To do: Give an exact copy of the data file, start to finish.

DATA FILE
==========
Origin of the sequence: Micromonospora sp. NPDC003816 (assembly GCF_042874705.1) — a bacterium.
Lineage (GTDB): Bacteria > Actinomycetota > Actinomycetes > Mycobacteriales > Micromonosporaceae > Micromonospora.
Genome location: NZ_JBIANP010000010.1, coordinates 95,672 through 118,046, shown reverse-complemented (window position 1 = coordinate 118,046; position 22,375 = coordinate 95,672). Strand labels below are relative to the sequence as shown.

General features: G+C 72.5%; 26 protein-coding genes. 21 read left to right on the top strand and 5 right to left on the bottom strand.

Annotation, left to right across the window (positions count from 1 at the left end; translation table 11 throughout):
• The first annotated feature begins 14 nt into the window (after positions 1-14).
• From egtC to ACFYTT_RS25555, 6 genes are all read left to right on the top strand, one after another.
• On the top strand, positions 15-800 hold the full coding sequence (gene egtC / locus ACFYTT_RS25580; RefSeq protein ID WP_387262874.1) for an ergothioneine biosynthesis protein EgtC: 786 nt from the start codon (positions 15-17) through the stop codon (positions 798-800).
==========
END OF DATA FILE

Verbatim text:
Origin of the sequence: Micromonospora sp. NPDC003816 (assembly GCF_042874705.1) — a bacterium.
Lineage (GTDB): Bacteria > Actinomycetota > Actinomycetes > Mycobacteriales > Micromonosporaceae > Micromonospora.
Genome location: NZ_JBIANP010000010.1, coordinates 95,672 through 118,046, shown reverse-complemented (window position 1 = coordinate 118,046; position 22,375 = coordinate 95,672). Strand labels below are relative to the sequence as shown.

General features: G+C 72.5%; 26 protein-coding genes. 21 read left to right on the top strand and 5 right to left on the bottom strand.

Annotation, left to right across the window (positions count from 1 at the left end; translation table 11 throughout):
• The first annotated feature begins 14 nt into the window (after positions 1-14).
• From egtC to ACFYTT_RS25555, 6 genes are all read left to right on the top strand, one after another.
• On the top strand, positions 15-800 hold the full coding sequence (gene egtC / locus ACFYTT_RS25580; RefSeq protein ID WP_387262874.1) for an ergothioneine biosynthesis protein EgtC: 786 nt from the start codon (positions 15-17) through the stop codon (positions 798-800).